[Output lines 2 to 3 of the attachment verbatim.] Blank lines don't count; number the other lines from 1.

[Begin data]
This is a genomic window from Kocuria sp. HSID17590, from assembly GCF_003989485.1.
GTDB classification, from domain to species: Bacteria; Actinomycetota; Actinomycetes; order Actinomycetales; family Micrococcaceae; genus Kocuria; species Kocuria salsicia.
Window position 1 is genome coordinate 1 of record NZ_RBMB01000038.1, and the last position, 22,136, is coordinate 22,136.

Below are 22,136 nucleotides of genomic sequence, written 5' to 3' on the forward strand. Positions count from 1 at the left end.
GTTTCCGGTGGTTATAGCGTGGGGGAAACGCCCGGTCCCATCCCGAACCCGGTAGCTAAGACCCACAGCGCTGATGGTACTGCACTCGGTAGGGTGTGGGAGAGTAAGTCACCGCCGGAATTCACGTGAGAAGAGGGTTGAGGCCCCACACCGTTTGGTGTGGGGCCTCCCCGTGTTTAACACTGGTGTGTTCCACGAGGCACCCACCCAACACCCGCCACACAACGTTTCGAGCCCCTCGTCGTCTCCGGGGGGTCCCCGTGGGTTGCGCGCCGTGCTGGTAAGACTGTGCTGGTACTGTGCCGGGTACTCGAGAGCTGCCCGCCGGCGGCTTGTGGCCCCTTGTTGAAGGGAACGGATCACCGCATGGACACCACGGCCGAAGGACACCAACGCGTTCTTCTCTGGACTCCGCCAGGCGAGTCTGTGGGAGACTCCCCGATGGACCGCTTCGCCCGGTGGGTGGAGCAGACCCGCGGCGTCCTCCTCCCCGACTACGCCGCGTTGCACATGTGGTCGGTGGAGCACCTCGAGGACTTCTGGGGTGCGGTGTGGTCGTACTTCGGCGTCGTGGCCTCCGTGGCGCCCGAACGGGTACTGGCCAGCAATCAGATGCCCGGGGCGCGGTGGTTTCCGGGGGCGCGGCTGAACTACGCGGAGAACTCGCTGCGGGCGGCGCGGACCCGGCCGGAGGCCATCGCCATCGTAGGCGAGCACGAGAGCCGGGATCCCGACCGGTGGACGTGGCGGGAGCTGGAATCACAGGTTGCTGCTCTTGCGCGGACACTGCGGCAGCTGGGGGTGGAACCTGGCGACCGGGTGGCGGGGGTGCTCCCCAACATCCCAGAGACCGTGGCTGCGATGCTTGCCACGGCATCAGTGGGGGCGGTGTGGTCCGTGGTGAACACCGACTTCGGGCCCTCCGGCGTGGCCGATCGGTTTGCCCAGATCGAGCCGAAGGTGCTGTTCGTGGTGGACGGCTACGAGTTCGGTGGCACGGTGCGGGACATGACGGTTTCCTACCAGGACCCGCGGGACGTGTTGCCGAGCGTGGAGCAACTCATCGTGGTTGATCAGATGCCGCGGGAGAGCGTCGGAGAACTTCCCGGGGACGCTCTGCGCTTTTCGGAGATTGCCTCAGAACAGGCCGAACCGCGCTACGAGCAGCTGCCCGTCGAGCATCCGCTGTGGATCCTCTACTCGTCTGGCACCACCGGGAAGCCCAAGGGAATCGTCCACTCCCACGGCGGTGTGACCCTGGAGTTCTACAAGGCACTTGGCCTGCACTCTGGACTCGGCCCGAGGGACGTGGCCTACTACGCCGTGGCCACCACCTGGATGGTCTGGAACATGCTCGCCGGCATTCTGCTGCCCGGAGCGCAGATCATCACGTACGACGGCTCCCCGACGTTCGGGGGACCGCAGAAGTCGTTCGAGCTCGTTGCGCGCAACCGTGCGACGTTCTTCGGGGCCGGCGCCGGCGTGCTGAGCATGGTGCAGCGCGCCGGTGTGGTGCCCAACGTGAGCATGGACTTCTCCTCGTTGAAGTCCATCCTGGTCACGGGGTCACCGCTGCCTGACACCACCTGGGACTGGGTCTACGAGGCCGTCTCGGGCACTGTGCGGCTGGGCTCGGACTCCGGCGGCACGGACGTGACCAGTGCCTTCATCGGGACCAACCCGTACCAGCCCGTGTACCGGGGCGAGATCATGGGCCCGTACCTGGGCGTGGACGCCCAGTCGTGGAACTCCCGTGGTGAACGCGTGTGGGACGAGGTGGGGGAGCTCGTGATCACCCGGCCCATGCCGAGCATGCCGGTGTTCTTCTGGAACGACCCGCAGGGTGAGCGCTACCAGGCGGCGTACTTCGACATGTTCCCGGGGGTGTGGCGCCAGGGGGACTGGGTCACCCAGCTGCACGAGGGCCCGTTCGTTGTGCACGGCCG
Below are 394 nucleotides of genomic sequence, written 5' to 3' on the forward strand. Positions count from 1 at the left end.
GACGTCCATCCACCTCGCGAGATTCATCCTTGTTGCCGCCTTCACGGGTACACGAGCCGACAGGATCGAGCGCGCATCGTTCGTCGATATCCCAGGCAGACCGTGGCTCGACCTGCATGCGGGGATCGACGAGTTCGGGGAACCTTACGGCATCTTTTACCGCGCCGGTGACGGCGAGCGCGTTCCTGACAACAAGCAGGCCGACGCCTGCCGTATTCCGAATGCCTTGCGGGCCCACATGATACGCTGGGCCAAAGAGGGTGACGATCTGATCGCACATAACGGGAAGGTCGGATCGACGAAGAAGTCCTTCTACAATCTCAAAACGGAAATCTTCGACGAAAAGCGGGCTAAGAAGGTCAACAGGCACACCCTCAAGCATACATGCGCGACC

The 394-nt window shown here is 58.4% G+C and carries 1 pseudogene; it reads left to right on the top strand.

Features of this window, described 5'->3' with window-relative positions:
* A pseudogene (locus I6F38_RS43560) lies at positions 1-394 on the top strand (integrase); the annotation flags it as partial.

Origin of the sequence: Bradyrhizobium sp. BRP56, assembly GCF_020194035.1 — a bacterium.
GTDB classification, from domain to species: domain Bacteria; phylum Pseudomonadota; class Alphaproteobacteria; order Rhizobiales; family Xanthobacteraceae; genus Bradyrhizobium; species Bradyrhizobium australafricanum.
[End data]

GTDB classification, from domain to species: Bacteria; Actinomycetota; Actinomycetes; order Actinomycetales; family Micrococcaceae; genus Kocuria; species Kocuria salsicia.
Window position 1 is genome coordinate 1 of record NZ_RBMB01000038.1, and the last position, 22,136, is coordinate 22,136.